Is Language Enough When Raising Bicultural Kids?

The arrival of the newest member of our family is on the horizon, and I have anxieties just like any expecting mom. However, most of mine have nothing to do with balancing time with each kid, getting through sleepless nights, or making sure the baby is eating well. Strangely, I am most concerned about culture.

Although my son and stepdaughters can be considered bilingual, I am not sure they could accurately be called bicultural. My husband’s family expresses Salvadoran and Puerto Rican roots in the sense that they speak Spanish and eat traditional Latin foods. Beyond that, there is not much going on in the way of holidays, music, or traditions. They are fairly Americanized, which makes it difficult to present an authentic heritage to a child.

I know that I can incorporate the great resources from SpanglishBaby, such as apps, movies, crafts, and activities, into daily life with my new son, but it’s hard to envision this successfully creating a true understanding of where his family came from. Besides, the fact that I was raised in a white American household means that I can’t even understand or assume Latin culture to its fullest extent, so I’m not sure that my influence will mean as much as it would if it came from a relative with firsthand knowledge of the people and places that contribute to their culture.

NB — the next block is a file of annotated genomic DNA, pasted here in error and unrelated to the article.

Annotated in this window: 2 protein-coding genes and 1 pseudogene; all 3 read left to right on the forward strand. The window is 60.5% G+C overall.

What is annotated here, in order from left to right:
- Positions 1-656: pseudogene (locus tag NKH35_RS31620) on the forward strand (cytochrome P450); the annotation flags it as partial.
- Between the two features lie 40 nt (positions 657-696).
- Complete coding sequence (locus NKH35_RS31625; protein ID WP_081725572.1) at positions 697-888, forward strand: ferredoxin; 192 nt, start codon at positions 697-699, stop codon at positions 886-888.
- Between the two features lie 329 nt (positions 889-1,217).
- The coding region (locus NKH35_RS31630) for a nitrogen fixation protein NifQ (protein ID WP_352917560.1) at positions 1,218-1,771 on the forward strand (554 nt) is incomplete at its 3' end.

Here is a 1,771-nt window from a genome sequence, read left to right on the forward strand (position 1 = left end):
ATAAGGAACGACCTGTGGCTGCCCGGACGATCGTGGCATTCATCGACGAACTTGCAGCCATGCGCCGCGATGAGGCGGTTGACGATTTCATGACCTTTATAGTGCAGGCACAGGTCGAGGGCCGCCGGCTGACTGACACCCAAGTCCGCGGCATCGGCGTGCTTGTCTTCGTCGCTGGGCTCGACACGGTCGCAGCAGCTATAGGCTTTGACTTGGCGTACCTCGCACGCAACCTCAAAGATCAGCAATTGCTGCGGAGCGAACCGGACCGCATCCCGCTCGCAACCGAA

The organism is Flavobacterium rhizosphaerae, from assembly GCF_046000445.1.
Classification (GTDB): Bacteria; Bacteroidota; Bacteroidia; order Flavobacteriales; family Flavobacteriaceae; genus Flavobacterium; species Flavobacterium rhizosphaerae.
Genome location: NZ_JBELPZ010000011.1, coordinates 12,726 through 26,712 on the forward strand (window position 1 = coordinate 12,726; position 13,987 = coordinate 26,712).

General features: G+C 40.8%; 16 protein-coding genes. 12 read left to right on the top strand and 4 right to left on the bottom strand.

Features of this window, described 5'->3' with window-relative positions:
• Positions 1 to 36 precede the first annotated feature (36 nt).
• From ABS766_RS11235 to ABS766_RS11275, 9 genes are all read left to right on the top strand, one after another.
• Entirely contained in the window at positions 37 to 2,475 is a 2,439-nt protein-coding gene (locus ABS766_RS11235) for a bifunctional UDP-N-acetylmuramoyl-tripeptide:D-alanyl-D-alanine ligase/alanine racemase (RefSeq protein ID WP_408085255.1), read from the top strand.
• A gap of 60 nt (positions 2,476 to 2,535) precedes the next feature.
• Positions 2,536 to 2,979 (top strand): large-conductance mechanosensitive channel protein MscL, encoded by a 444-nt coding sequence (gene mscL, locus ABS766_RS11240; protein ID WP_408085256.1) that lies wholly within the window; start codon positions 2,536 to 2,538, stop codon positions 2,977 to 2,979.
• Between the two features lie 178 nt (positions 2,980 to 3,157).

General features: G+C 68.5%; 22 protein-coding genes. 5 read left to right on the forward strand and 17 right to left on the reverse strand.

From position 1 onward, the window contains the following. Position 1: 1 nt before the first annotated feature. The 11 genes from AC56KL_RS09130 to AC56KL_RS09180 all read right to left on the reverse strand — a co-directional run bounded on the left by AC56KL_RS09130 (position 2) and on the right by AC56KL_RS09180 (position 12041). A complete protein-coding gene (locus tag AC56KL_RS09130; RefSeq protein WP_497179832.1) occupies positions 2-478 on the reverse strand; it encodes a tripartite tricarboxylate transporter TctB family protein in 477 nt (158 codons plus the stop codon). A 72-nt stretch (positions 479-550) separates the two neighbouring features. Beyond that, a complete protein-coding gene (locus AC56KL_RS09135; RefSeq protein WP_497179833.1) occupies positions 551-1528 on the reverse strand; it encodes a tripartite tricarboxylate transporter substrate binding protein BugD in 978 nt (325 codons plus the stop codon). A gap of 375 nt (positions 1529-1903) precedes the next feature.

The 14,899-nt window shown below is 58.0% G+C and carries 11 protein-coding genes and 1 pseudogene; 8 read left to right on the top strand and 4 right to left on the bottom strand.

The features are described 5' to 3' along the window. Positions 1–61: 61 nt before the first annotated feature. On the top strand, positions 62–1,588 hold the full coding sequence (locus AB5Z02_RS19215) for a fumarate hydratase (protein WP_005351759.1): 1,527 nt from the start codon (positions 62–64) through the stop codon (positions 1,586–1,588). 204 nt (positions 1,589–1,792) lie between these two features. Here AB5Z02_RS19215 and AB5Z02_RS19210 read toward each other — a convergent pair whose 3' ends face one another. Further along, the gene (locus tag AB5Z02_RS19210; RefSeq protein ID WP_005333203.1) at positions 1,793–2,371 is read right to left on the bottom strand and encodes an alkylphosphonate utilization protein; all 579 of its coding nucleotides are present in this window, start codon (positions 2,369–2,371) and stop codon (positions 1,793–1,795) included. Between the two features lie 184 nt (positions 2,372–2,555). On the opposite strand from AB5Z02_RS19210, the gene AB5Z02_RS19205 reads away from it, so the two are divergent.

Authenticity seems to be of utmost importance in my mind, but perhaps I’m wrong. I don’t want to manufacture a culture that isn’t true to who we are as family, but I also don’t want any of our kids to miss out on the opportunity to discover their roots and participate in enriching traditions. Aside from making an extra effort to plan international trips in the future and interacting with grandparents a significant amount, I’m at a loss as to what I should do (if anything).

I wonder if speaking Spanish is the best and only way I can be a model of cultural diversity for the baby. After all, kids learn more from our consistent behaviors than our overblown efforts to make them absorb anything.

Is language enough? Do our kids need all the other elements of culture or can bilingualism provide enough benefits?

{Photo by cliff1066™}

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